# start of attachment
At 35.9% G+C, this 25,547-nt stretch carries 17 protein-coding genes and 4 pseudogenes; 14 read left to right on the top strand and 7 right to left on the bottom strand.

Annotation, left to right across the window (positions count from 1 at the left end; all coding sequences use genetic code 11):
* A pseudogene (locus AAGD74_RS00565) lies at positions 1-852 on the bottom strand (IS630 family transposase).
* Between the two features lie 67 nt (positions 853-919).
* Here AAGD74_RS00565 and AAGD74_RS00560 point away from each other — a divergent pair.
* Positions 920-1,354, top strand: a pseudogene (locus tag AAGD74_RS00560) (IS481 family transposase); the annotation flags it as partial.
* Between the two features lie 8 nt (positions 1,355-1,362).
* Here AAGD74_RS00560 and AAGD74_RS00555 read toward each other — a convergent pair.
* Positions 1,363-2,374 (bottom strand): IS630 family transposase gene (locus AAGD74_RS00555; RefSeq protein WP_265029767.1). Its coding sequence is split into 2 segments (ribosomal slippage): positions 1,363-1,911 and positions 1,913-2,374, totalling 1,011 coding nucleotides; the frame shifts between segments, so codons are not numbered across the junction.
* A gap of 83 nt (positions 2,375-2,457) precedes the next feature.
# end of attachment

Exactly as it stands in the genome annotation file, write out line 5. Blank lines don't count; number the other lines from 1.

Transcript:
* Here AAGD74_RS00565 and AAGD74_RS00560 point away from each other — a divergent pair.